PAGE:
In honor of AJ McLean’s 36th birthday today, I dug up Backstreet Boys greatest hits album thanks to Google All Access (seriously, this program is crack like and makes Pandora look like the 90 lbs weakling. Anyway…). It was vastly entertaining to take a little trip back in time to my 14 year old self and what she was crazy about. In my head, I was having a dance party. You know, the trademark Jackson 5, boyband back step that’s recognizable out of the corner of your eye. Their music is the aural equivalent of a deep friend Twinkie. No nutritional value whatsoever, but tastes really damn good. Piggybacking off Carrie’s post, that was half a lifetime ago. Well before I knew much more than pop music, high school, new friends, and living in the dance studio. I had my first boyfriend and my first kiss that year. The worst pain I’d felt up to that point was moving away from the city I grew up in and all the friends who came with it. I would be dumped for the first time with the most ridiculous reason ever, but I didn’t see that at the time. It’s easy to look back at her and smile. If someone had told her where she would be almost 15 years later, she probably wouldn’t have believed them.
This month is the 3 year anniversary of when I finished my final tattoo. I had my first sitting in September 2010. With large pieces, it’s not uncommon to sit for multiple sessions. It’s a phoenix which I thought was fitting symbolism. Three years ago I gave up hurting myself. Quit it cold turkey along with sleeping around. I haven’t had a drink in almost 10 months, the longest I’ve gone since I started drinking regularly. It just took the right motivation that AA lacked. Maybe I just don’t notice it any more, but I get fewer and fewer comments about my tattoos. Maybe because it’s the winter and everything is covered. I don’t get defensive or angry when people ask. The silly questions still make me roll my eyes, but I don’t get angry like I used to. “Did they hurt?”, “Yes, there were needles involved”. “What do they mean?”, “They’re my self injury scars”. That usually backs people off fairly quickly. I’ve probably mentioned it before, but I’ve entertained the idea of having some of them removed. Ultimately I decided to keep them. They’re part of my story for better or worse. Some days I hate them and want to scratch them off. Other days, I hardly notice them like I would hardly notice a mole or a birth mark.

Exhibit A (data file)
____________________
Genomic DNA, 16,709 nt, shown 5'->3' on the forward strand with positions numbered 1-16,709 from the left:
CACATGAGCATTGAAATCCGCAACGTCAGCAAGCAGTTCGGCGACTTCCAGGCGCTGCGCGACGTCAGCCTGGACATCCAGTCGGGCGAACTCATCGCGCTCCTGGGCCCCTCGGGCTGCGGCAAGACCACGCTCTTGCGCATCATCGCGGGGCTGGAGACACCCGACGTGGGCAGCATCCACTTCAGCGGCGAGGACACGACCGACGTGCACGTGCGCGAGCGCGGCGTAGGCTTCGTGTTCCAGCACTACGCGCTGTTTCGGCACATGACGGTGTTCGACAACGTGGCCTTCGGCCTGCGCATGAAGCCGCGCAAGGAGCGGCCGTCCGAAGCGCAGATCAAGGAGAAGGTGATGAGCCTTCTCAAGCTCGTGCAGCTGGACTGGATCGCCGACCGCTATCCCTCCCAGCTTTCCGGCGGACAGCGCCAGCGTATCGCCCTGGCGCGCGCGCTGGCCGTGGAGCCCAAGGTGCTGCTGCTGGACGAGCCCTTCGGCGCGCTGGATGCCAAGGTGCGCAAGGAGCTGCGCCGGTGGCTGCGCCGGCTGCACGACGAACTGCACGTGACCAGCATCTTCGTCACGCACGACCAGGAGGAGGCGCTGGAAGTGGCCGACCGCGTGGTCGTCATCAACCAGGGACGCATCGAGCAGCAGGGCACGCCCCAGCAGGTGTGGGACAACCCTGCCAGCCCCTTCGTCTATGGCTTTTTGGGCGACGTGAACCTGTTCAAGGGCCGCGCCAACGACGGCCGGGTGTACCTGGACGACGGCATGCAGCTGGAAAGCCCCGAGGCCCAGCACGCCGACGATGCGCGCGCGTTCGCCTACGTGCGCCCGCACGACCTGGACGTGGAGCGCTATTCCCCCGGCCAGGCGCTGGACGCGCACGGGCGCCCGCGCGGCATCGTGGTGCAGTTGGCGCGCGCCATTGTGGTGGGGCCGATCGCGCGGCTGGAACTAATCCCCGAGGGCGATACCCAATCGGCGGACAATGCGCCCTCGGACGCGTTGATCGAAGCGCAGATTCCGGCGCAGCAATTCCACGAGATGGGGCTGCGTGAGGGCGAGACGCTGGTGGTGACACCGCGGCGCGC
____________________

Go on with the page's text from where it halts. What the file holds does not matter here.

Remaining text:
The funny thing about the final sitting was how much it hurt. Up to that point, tattooing had been more annoying than painful. I could sit for hours without so much as a peep. Artists were always impressed with how long and how well I could sit. Up to that point, I’d only ever had a hard time sitting once while getting a tattoo. It was at a convention, they’d worked on me for almost 6 hours without a break, and my quads were about ready to die. It took a total of 8 hours and spanned the entire front of my right thigh. While finishing up the phoenix, I could barely hold still. I spent most of the 3 hour sitting trying to wiggle away. I’d had my ditch (the place where your elbow bends inward) tattooed on the other arm with no problem. Not so on this round. It occurred to me much later that it was a sign of healing. To an outsider, it seems strange that cutting or tattooing would provoke an emotional release. It’s all too true. Once I’d begun to heal the broken bits, the ability to withstand pain went away. I was, quite literally, able to feel again. And goddamn did it hurt. I walked out of the shop and never looked back.